Categories of Financial Ratios
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4 Major Categories of Financial Ratios
Financial Ratios are used for evaluating several financial facts and figures concerning a particular company or an industry. Usually financial ratios are used as a tool of comparing different companies and industries in several aspects. These financial aspects include profitability, dividends paid, book value and many others. In case of a company, a ratio evaluation is based on a current share price or in the overall market value (capitalization). The market value of a company is computed by multiplying current share price to the total number of shares outstanding (number of shares x share price).
Major Ratio Categories
1) Balance Sheet Ratios –Measuring Financial Stability
Balance sheet ratios deriving from a company’s balance sheet and mainly deal with the financial stability of a company over time. The most important Balance Sheet Ratios are:
i) Debt-Equity Ratio
It values the debt exposure of a company by measuring the correlation between the company’s liabilities (debt) to what the shareholders have invested in the past in form of capital (equity).
ii) Current Ratio
It values the ability of a company to meet its short-term obligations deriving from its liabilities. The current ratio is formulated by dividing Currents Assets to Current Liabilities. The higher the Current Ratio is -the higher is the ability of the company to pay off its current and future liabilities.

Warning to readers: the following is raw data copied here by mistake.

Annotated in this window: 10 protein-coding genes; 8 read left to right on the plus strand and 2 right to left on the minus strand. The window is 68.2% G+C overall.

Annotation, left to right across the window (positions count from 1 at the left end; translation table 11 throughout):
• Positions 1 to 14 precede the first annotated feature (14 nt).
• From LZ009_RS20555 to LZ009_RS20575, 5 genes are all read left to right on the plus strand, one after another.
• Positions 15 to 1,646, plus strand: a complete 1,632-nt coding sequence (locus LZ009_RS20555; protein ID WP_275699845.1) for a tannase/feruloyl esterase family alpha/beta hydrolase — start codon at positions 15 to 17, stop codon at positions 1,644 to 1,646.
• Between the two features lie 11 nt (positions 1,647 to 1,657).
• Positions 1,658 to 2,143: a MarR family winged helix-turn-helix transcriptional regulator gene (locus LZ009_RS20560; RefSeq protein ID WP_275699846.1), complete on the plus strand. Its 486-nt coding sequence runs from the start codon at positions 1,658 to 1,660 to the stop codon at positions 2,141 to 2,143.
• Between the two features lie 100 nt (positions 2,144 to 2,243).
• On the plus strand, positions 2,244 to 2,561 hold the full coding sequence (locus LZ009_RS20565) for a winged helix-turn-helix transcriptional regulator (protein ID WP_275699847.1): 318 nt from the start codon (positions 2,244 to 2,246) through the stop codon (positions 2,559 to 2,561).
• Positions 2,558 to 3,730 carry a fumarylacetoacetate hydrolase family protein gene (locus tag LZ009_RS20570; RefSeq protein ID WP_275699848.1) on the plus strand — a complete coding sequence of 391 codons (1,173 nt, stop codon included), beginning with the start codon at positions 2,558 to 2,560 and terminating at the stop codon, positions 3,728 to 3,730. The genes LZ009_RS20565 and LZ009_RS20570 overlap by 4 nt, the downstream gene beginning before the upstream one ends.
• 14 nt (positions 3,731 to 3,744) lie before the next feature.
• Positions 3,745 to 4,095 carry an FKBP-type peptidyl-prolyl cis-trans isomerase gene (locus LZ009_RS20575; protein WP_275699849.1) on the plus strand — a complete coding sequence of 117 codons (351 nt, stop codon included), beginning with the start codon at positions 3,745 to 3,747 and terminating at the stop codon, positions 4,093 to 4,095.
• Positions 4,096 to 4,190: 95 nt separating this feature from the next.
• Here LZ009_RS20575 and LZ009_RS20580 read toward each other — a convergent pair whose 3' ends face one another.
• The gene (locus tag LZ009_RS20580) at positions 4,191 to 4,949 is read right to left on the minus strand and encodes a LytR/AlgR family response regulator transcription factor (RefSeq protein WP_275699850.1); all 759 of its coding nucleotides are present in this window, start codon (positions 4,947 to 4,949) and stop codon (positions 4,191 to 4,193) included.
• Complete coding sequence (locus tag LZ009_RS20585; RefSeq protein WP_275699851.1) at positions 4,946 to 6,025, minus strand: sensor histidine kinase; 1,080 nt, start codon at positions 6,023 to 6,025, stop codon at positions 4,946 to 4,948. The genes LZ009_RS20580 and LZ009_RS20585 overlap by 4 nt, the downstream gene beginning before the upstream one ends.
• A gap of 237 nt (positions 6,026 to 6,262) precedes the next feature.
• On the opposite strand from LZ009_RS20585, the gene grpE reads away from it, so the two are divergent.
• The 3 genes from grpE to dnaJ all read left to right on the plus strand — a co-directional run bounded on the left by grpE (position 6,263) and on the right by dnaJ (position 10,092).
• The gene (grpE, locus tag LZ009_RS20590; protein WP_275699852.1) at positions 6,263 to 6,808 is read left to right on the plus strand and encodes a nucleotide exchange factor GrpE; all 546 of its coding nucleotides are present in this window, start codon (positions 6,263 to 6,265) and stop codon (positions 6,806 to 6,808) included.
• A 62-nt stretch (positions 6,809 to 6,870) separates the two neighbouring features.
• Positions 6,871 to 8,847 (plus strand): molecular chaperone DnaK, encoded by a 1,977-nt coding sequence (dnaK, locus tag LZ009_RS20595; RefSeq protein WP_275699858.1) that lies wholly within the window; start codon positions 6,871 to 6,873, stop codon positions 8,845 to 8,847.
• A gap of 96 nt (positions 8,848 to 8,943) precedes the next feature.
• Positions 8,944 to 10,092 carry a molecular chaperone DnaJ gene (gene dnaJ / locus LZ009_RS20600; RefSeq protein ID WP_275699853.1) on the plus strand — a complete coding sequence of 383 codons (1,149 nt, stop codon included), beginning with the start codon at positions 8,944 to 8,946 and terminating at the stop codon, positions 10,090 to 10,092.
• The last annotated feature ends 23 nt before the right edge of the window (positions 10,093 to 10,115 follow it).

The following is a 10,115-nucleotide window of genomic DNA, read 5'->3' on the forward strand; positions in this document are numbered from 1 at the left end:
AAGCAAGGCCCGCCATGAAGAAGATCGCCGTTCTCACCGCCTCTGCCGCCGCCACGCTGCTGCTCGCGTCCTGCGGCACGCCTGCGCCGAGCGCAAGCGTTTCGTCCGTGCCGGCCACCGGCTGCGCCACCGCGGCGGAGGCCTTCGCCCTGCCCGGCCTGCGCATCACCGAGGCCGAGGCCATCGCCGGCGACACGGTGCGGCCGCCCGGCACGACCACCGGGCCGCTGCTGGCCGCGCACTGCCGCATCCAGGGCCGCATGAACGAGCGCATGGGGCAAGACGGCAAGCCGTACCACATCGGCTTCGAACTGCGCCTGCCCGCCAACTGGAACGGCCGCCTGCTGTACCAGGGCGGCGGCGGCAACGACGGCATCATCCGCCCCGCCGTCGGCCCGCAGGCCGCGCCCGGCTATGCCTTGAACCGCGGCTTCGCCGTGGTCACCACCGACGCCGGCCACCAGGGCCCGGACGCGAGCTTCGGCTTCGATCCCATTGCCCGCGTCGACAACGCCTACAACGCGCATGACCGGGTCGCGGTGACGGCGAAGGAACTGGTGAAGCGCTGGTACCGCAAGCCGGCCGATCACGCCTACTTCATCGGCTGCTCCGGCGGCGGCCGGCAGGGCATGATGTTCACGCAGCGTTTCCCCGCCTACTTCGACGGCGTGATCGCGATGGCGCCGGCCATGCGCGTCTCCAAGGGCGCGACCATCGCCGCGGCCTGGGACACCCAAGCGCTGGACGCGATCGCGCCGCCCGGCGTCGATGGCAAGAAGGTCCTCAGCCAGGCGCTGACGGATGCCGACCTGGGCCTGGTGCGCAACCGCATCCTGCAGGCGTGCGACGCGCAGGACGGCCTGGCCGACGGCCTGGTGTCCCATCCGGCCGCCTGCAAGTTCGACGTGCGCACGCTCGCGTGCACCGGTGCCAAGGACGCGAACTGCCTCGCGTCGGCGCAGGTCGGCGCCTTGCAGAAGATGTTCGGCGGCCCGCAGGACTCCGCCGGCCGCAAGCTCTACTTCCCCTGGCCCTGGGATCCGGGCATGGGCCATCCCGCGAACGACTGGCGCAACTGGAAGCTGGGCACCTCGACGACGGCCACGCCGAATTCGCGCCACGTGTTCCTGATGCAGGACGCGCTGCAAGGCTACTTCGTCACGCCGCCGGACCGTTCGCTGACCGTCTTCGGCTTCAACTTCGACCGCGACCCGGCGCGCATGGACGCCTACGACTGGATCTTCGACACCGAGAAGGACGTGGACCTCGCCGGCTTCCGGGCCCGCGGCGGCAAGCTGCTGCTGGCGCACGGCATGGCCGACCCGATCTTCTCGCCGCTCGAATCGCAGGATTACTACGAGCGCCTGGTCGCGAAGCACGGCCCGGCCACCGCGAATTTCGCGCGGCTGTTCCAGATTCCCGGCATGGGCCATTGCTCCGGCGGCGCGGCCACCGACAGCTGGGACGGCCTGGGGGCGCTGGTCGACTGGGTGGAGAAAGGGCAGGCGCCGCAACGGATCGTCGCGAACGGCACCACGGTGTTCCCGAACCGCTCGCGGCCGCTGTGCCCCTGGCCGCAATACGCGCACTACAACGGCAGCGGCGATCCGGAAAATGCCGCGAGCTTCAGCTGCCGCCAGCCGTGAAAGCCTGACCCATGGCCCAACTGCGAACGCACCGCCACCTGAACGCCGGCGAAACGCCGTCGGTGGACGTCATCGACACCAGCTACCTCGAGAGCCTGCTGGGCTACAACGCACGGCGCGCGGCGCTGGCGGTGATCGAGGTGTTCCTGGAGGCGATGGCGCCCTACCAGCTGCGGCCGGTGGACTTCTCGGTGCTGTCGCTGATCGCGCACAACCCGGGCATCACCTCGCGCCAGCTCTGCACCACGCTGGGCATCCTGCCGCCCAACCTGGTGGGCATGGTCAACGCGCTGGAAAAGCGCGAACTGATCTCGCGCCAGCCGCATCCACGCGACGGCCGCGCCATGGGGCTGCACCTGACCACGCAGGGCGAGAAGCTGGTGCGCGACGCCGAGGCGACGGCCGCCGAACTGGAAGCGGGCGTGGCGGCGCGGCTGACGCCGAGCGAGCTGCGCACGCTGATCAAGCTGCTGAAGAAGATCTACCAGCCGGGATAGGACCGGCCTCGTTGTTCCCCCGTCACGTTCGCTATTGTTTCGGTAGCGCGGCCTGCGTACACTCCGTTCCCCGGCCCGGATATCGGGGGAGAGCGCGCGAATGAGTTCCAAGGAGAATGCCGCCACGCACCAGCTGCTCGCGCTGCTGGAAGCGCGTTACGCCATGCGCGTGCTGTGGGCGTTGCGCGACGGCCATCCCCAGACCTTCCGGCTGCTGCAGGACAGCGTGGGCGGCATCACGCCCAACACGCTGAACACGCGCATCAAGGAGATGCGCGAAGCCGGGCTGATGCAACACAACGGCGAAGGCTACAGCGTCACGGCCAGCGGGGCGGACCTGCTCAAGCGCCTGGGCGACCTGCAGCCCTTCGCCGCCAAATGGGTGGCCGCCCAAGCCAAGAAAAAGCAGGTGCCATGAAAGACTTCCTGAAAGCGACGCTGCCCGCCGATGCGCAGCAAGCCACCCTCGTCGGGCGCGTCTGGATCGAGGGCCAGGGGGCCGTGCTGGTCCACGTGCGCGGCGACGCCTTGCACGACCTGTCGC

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2) Operating Ratios -Measuring Performance
Operating ratios are used for evaluating how a company performs in any given financial period. The most important Operating Ratios are:
i) Operating Profit Margin
This ratio is used to evaluate the company’s ability to make profits and its operating efficiency. It is formulated by (EBIDTA/ Sales) X 100). EBIDTA is the company’s total earnings before interest paid, depreciation, tax paid and amortization.
ii) Net Profit Margin
Net profit margin indicates the company’s ability to generate earnings for its shareholders. If Net Profit Margin is stable even after investing with borrowed funds the company growth is stable -and resources can be fully utilized. Net profit margin measures the proportion of operating profit over sales. It is formulated by Profit After Tax /Sales X 100.
3) Efficiency Ratios –Measuring Efficiency
Efficiency ratios indicate how effectively a company is using its resources. The most important Efficiency Ratios are:
i) Total asset turnover ratio
Total Asset Turnover Ratio measures how efficiently the assets of the company are utilized. The Total Asset Turnover Ratio is formulated by Annual Sales / Total Assets.
ii) Return on Equity
Return on Equity measures the return of the capital invested in a company by its shareholders. It can indicate the efficiency of the management. Return on Equity is formulated by Profit After Tax / Shareholders’ Equity.
4) Valuation Ratios –Measuring Effectiveness
Valuation Ratios measure how the stock market is evaluating a company based on its financial strength and performance.
i) P/E Ratio
P/E Ratio is the most common ratio used by investors worldwide. It is formulated simply by dividing Market Price per Share to Earnings per Share. It can also be calculated by dividing the total Market Value to the Total Annual Earnings. It is simple and reliable ratio but it usually looks backwards and many times can mislead investors as achieved earnings may be one-off and not repeated in the future.
ii) P/E/G Ratio
P/E/G Ratio is a variation of P/E ratio which measures the price of earnings but keeping in mind also the company / industry growth rates. So a company that it is growing fast is priced better based on P/E/G than a company with the same earnings that it is growing slow. It is formulated simply by dividing Market Price per Share/ Earning per Share /Growth. This ratio is very useful to evaluate technology stocks and companies that invest huge on Research and Development (R&D).
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